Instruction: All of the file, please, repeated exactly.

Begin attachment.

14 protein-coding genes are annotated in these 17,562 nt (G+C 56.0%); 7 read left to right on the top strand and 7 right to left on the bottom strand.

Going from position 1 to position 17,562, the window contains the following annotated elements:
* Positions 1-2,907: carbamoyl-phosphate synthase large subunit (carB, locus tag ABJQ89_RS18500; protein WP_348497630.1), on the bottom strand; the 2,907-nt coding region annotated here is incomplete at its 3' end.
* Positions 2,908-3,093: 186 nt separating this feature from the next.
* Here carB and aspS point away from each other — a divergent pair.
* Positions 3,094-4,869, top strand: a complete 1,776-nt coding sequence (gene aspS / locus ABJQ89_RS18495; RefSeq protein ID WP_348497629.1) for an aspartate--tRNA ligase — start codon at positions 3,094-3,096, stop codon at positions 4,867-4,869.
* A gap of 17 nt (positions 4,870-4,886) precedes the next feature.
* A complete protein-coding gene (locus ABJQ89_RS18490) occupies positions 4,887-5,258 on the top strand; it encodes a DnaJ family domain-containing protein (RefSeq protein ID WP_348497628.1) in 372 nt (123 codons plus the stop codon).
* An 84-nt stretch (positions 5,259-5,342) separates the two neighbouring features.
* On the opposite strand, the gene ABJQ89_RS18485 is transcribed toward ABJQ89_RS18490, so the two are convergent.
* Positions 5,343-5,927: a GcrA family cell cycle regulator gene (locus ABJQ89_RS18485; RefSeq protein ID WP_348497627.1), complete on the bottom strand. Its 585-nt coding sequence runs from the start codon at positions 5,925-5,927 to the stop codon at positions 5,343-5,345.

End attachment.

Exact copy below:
14 protein-coding genes are annotated in these 17,562 nt (G+C 56.0%); 7 read left to right on the top strand and 7 right to left on the bottom strand.

Going from position 1 to position 17,562, the window contains the following annotated elements:
* Positions 1-2,907: carbamoyl-phosphate synthase large subunit (carB, locus tag ABJQ89_RS18500; protein WP_348497630.1), on the bottom strand; the 2,907-nt coding region annotated here is incomplete at its 3' end.
* Positions 2,908-3,093: 186 nt separating this feature from the next.
* Here carB and aspS point away from each other — a divergent pair.
* Positions 3,094-4,869, top strand: a complete 1,776-nt coding sequence (gene aspS / locus ABJQ89_RS18495; RefSeq protein ID WP_348497629.1) for an aspartate--tRNA ligase — start codon at positions 3,094-3,096, stop codon at positions 4,867-4,869.
* A gap of 17 nt (positions 4,870-4,886) precedes the next feature.
* A complete protein-coding gene (locus ABJQ89_RS18490) occupies positions 4,887-5,258 on the top strand; it encodes a DnaJ family domain-containing protein (RefSeq protein ID WP_348497628.1) in 372 nt (123 codons plus the stop codon).
* An 84-nt stretch (positions 5,259-5,342) separates the two neighbouring features.
* On the opposite strand, the gene ABJQ89_RS18485 is transcribed toward ABJQ89_RS18490, so the two are convergent.
* Positions 5,343-5,927: a GcrA family cell cycle regulator gene (locus ABJQ89_RS18485; RefSeq protein ID WP_348497627.1), complete on the bottom strand. Its 585-nt coding sequence runs from the start codon at positions 5,925-5,927 to the stop codon at positions 5,343-5,345.